Three rings that fit me. Some of our styles are heavier, wider, bigger than others. Some are lighter. We try to make a good distribution. Anybody can buy any kind they want. But these ones fit me.
From the top down these rings are: 1. A double braid ring with a moss agate ($175) 2. A lisa ring with a fire agate ($165) 3. A winged thor ring with twist bezel and a black onyx ($170).
Green moss agate is a stone from India, and was a perennial favorite among the rock hounds who I hung out with a lot back in the early days. All the moss agate we have to set are cut into gems in our studio.
Over the years we did a lot of the lapidary work in our pieces. Those days are probably mostly in the past but we still have a lot of rough and all the equipment (in better working order than its operators) so occasionally some cutting gets done still.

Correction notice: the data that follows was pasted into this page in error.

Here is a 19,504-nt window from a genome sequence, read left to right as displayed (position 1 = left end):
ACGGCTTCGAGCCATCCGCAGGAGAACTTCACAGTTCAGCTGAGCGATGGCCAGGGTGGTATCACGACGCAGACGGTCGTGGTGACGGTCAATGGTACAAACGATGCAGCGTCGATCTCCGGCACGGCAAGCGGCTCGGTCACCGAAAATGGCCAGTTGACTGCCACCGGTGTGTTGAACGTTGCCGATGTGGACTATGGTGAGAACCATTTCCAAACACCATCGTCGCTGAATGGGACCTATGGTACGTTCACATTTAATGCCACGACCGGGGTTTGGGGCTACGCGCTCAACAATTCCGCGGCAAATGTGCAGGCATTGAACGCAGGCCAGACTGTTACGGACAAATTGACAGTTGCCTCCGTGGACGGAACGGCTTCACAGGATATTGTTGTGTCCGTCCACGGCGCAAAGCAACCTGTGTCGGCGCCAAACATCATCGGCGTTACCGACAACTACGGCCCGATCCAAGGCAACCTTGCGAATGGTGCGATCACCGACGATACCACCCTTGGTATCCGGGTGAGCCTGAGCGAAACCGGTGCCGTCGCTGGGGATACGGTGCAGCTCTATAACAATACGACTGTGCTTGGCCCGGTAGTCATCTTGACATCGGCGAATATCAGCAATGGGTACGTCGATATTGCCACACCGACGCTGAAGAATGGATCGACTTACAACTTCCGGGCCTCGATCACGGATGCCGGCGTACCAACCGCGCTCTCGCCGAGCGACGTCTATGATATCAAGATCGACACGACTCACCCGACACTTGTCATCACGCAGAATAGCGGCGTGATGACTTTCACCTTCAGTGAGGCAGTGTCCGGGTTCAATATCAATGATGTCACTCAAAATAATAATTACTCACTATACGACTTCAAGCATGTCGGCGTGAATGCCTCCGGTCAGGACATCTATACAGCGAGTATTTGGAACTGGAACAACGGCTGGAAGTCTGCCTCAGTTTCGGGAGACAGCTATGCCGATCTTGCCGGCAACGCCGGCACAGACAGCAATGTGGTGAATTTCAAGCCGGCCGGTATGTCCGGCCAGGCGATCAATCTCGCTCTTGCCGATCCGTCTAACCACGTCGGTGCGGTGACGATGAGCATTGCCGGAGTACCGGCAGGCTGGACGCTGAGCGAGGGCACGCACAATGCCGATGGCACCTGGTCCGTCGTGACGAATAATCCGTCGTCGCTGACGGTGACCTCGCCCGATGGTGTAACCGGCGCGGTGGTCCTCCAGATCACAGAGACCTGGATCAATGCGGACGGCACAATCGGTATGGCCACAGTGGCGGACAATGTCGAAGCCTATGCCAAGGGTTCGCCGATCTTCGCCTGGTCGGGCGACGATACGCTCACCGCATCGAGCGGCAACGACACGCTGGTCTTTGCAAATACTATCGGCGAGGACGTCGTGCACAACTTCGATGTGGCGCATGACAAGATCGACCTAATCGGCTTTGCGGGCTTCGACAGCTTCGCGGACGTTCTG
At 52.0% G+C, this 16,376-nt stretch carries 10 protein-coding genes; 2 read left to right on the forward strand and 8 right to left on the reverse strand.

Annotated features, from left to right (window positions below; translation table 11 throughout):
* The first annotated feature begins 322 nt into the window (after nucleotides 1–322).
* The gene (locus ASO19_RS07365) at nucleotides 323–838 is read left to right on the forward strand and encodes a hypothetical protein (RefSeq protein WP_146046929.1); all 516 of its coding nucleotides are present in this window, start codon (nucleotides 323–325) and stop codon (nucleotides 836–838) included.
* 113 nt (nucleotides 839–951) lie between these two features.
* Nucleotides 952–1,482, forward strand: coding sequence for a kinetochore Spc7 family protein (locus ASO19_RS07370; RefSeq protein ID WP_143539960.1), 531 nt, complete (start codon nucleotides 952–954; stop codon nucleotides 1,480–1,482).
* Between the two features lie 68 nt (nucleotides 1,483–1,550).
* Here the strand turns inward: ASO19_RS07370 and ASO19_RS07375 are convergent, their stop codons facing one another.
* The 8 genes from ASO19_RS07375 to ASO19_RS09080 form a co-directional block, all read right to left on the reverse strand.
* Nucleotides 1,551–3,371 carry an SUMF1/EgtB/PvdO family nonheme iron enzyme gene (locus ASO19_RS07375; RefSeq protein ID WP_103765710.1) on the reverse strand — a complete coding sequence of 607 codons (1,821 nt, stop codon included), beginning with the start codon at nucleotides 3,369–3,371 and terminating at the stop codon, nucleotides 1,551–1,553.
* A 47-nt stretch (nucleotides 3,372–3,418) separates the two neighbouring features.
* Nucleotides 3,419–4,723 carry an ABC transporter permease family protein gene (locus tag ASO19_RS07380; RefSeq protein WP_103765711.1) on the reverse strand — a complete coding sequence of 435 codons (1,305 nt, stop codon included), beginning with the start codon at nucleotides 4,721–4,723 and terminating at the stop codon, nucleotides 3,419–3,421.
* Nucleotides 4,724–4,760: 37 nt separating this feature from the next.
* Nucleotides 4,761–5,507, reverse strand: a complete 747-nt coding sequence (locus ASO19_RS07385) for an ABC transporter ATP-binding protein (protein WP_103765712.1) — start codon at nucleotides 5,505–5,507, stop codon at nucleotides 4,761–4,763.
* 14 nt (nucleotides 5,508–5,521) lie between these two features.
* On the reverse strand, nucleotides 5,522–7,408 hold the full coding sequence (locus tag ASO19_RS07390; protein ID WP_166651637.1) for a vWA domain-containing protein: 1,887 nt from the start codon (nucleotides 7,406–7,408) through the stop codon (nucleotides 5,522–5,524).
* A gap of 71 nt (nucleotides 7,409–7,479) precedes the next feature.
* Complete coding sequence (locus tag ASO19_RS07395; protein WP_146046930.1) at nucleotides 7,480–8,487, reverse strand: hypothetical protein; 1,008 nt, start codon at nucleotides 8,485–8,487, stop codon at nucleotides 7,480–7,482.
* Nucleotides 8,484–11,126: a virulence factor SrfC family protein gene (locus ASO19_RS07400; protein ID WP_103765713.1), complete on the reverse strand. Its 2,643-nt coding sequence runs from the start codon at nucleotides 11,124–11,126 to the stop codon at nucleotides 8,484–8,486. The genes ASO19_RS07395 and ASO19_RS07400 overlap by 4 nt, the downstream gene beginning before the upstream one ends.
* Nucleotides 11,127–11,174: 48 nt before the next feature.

For us, the piece we call a necklace has the chain permanently attached. A pendant has the chain separate. Often the chain on a necklace is one which we make ourselves. We call the chain on this necklace a bones chain. (We also call the necklace style a bones necklace, but that’s a fairly obscure designation.) The design here is a version of the heart wing.
The stones on this are all ones we carved and polished ourselves. They are in a stone ordinarily called black onyx. Onyx is a gem name with an ancient and confused heritage. In my mind, it is properly a black and white banded agate from which cameos can be carved. Sardonyx is the read and white version. Silver onyx is, on another hand, a soft, white, banded stone like alabaster. Black onyx might properly be black agate, which it normally is, except nowadays it’s almost always color enhanced. The material we use for black onyx is dark agate dyed black. We find it a wonderful medium: hard, tough, uniform, easily polishable, and, as far as we have noticed or anyone has reported, completely colorfast.
This piece has just about everything we ever put into a necklace including the filigree wire-work on the reverse. According to the anticipated price on the design sheet, we once had great hope for it, and, while we still love it, we might be ready to negotiate that a bit.